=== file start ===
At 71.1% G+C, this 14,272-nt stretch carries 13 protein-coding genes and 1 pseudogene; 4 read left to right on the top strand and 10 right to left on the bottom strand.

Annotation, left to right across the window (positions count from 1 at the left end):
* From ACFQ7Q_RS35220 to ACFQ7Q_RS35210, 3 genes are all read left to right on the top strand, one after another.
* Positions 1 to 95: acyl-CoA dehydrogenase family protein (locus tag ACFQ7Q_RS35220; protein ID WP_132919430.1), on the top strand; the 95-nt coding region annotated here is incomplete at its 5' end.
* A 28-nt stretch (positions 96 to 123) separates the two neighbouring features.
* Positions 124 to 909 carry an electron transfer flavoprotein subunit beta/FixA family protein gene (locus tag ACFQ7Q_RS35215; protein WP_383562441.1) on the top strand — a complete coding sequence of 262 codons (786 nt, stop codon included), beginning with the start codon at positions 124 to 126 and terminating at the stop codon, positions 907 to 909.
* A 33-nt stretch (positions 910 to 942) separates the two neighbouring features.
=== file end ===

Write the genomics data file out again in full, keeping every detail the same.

At 71.1% G+C, this 14,272-nt stretch carries 13 protein-coding genes and 1 pseudogene; 4 read left to right on the top strand and 10 right to left on the bottom strand.

Annotation, left to right across the window (positions count from 1 at the left end):
* From ACFQ7Q_RS35220 to ACFQ7Q_RS35210, 3 genes are all read left to right on the top strand, one after another.
* Positions 1 to 95: acyl-CoA dehydrogenase family protein (locus tag ACFQ7Q_RS35220; protein ID WP_132919430.1), on the top strand; the 95-nt coding region annotated here is incomplete at its 5' end.
* A 28-nt stretch (positions 96 to 123) separates the two neighbouring features.
* Positions 124 to 909 carry an electron transfer flavoprotein subunit beta/FixA family protein gene (locus tag ACFQ7Q_RS35215; protein WP_383562441.1) on the top strand — a complete coding sequence of 262 codons (786 nt, stop codon included), beginning with the start codon at positions 124 to 126 and terminating at the stop codon, positions 907 to 909.
* A 33-nt stretch (positions 910 to 942) separates the two neighbouring features.